We Write What We Know

Originally posted December 28, 2007

It was a year ago this week that I got my USB turntable, which means I’ve been involved in this blogging adventure for almost a year now. For about a month after I got the turntable and was happily ripping vinyl to mp3s, I was posting the results only at two bulletin boards I frequent. At the same time, however, I was digging deeper into the music blogs I knew about, and began to think . . .

For a month, I looked carefully at the blogs I visited regularly, trying to figure out if I could find a niche that was uninhabited and assessing how I should present my own commentary. I decided that when I posted full albums, they were going to be almost always out of print or at least hard to get, and when I posted collections of singles, they would mostly be from the years before 1990.

But what was I going to write about? I’ve taught some writing – mostly in the venue of teaching journalism – and I’ve had several friends who have taught college composition and creative writing. And for most of the students involved, the first instruction is to write what you know. And in the context of music, what I knew was what I liked, how the music I liked came to be, and how it was that I came to know about that music in the first place. And that’s what I wrote about, in contexts as varied as the music I listen to.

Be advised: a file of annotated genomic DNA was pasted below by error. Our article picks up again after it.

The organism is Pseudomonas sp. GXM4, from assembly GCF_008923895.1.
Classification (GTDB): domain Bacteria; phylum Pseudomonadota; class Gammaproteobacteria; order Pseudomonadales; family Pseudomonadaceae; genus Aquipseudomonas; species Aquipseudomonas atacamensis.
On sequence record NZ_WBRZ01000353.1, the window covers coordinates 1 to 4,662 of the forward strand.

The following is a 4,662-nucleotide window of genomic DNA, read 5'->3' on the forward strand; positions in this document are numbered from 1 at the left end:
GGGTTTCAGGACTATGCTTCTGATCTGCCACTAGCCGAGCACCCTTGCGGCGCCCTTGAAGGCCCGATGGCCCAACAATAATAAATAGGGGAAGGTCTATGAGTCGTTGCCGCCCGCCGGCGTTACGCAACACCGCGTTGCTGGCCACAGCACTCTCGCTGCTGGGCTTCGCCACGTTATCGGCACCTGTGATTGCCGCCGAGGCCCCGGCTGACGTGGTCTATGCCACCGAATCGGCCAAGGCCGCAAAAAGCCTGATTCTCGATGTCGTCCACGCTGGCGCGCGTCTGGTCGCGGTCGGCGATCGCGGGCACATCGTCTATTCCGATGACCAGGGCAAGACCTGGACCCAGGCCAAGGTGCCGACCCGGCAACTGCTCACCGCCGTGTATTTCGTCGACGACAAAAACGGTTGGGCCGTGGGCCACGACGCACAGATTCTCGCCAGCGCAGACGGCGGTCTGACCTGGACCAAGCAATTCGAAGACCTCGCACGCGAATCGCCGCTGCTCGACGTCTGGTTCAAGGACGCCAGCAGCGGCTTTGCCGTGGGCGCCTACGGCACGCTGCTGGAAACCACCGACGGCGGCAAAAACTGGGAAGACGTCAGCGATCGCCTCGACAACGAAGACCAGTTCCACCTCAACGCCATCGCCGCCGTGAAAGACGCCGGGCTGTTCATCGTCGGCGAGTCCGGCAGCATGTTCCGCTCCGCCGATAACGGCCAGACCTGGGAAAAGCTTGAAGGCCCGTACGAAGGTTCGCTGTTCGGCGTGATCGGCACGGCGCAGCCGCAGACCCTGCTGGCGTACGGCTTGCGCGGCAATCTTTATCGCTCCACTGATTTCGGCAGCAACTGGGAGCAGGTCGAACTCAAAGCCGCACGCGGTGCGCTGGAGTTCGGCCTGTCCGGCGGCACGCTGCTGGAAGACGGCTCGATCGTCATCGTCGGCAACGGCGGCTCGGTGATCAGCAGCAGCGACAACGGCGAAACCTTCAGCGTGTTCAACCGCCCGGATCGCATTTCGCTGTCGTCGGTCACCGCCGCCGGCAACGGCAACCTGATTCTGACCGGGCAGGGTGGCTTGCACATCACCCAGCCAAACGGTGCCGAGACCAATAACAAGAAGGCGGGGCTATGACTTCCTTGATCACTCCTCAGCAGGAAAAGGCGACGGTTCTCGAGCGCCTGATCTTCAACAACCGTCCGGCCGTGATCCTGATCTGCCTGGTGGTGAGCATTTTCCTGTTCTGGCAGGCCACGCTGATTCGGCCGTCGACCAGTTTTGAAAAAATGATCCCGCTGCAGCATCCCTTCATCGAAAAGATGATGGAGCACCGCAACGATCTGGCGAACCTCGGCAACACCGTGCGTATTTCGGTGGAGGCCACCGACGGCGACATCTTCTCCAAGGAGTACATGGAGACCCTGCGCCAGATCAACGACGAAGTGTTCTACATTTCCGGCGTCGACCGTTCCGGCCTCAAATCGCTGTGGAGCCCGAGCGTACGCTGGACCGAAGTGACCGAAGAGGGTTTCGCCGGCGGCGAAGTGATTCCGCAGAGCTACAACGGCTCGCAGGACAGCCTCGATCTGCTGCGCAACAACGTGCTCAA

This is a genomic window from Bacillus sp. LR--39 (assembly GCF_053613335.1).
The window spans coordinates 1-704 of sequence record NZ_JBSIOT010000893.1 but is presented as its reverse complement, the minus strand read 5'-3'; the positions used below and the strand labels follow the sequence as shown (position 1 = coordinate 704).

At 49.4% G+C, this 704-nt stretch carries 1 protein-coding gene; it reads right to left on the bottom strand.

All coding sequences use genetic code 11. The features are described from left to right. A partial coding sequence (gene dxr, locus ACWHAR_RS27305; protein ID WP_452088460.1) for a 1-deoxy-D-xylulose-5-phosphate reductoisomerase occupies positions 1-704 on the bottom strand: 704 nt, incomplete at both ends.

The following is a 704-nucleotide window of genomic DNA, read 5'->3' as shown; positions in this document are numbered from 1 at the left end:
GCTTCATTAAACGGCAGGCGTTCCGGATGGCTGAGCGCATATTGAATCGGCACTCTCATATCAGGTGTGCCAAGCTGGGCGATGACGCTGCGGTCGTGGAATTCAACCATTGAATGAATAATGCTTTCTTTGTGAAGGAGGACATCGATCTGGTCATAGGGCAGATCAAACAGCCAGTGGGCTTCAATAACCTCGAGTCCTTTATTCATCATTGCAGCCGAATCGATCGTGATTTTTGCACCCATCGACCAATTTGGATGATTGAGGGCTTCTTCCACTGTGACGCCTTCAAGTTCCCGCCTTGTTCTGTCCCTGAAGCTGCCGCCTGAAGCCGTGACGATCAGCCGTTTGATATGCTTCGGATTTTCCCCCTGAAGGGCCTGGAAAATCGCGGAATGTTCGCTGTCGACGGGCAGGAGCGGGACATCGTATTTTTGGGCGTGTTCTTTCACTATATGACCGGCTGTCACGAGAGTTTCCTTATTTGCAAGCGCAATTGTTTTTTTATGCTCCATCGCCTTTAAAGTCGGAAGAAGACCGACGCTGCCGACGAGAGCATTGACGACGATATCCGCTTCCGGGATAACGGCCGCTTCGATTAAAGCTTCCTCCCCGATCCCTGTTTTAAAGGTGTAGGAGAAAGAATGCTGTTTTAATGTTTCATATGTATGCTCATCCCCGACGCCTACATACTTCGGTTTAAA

I wondered sometimes if there was too much of me in my posts, but a comment I received one day from JB, the DJ at The Hits Just Keep On Comin’, helped me clarify things. JB said – and I’m paraphrasing here – that when he began his blog, he thought that there would be posts so personal that no one save himself would be interested in them. He soon found, he said, that it’s impossible to handicap readers in blogworld: frequently, the posts he thought would be ignored generated traffic and comments, and the posts that he thought would be hot stuff weren’t. He basically told me: Do what you do and let others sort it out.

So I did. And I found myself having more fun than at almost any time in my life.

So, my thanks to JB, and to the other bloggers in my links list, who share their lives and their music in various proportions. With only a few days left in 2007, I’m looking forward to 2008 and to sharing more music. One of my hopes for the year is to get an external hard drive for my music, so I have room to expand and no longer have to go though the process, every six months or so, of deleting about 10,000 MB of music after burning it onto CDs, just to keep a comfortable amount of free space on my internal hard drive.

(One of those humorous laws of human behavior – I forget which one it is – notes that work expands to fill the time allotted for it. I guess that’s true. I guess whiteray’s corollary to that law says: Music always expands to fill the space allotted to it. And thank goodness it does!)

Here are fifteen random stops from the years 1950-1999:

A Walk Through whiteray’s Junkyard
“Traveling Blues” by Spencer Bohren from Full Moon, 1991

“Think It Over” by Buddy Holly from The Buddy Holly Story, 1959

“ABC” by the Jackson Five, Motown single 1163, 1970

“Run Through The Jungle” by Creedence Clearwater Revival, Fantasy single 641, 1970